Our average cost for an oil change is $38; $58 for a brake inspection.

It’s a small investment. We do it properly and can save you a lot of trouble and expense down the road.

Bernard’s Garage

2036 SE Washington St., Milwaukie



Mike Nielsen - Snap Fitness - Fitness INSIDER

SNAP FITNESS - Mike Nielsen“We are a friendly, success-oriented fitness center,” says Mike Nielsen, vice president and co-owner of Snap Fitness locations in Oregon City, Milwaukie and Canby. “We’re like the ‘Cheers’ of the gym world, where everybody knows your name.”

Nielsen has been a certified fitness coach for 13 years and has been with Snap for eight years. He says being a fitness coach is all about helping individuals achieve the best version of themselves.

“It’s not just something that’s done at the gym, but it’s a lifestyle change,” he said of Snap. “We focus on not only the physical but also the mental and emotional aspects of everyday life, to make sure we are able to achieve long-term success.”

He says Snap gyms have a family feel and a personal touch.

The gyms are open 24 hours a day, seven days a week, with monitored access for safety. Snap has more than 1,500 locations nationwide.

The fitness centers offer cardio, personal training, weight-loss programs, a health center, strength training and Olympic lifting. An online web page for members offers nutrition counseling and an online training center.

“Our members are our greatest assets,” Nielsen added. “We do all we can to make sure they have not only the best facility and equipment, but a wonderful experience.”

Snap Fitness


Milwaukie: 4200 SE King Rd.


Oregon City: 19703 S. Hwy. 213, Ste. 170


Canby: 1109 SW 1st Ave.


Brought to you by John Sciarra - Bernard's Garage - AUTOMOTIVE INSIDER -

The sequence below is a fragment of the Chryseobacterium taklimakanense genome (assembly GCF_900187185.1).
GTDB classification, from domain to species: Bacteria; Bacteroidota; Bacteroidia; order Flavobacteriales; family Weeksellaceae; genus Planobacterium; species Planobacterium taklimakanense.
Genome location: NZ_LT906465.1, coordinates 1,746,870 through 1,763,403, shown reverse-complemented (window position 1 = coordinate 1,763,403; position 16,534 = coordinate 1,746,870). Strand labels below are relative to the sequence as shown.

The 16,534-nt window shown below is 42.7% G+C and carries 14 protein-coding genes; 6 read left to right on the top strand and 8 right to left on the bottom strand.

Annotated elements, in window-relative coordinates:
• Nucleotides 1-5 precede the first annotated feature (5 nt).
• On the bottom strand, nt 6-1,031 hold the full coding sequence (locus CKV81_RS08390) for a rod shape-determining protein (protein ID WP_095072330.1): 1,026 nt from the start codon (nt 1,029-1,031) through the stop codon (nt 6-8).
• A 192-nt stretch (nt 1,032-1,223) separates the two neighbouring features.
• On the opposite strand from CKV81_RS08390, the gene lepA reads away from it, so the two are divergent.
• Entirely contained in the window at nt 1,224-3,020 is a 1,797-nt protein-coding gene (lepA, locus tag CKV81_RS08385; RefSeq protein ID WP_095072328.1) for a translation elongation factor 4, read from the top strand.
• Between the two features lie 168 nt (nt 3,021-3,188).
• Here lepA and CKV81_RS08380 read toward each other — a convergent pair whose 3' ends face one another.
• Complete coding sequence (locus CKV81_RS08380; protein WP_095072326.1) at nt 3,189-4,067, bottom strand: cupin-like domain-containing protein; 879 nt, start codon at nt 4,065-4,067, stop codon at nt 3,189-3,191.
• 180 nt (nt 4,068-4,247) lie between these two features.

BERNARD'S GARAGE - John SciarraAfter nearly 100 years of providing excellent full-service automotive repair and maintenance, Bernard’s Garage is a classic Milwaukie institution trusted by generations of customers.

Founded in 1925, old timers and area residents still remember Joe Bernard Sr., who would design and build custom car parts when his customers’ vehicles needed it. Joe Bernard Jr., a former Milwaukie mayor, helped modernize Bernard’s and continued his father’s tradition of excellent customer service.

The current owner, Jim Bernard, another Milwaukie mayor and current Clackamas County commissioner, has computerized Bernard’s—turning his father’s mechanics into today’s technicians.

Besides providing free pickup and delivery, Bernard’s offers DEQ repair and adjustments, check-engine light diagnosis, manufacturer-scheduled maintenance, brakes, steering and suspension repair, timing belt tune-ups, radiator and water pump work, as well as engine, transmission and air conditioning service.

“We are straight shooters and will let you know what the problem is and what the cost is upfront,” Operations Manager John Sciarra says.

Sciarra, an 18 year veteran of Bernard’s, has attained numerous specialty vehicle class certifications. With 26 years in the industry overall, Sciarra is our INSIDER for automotive excellence.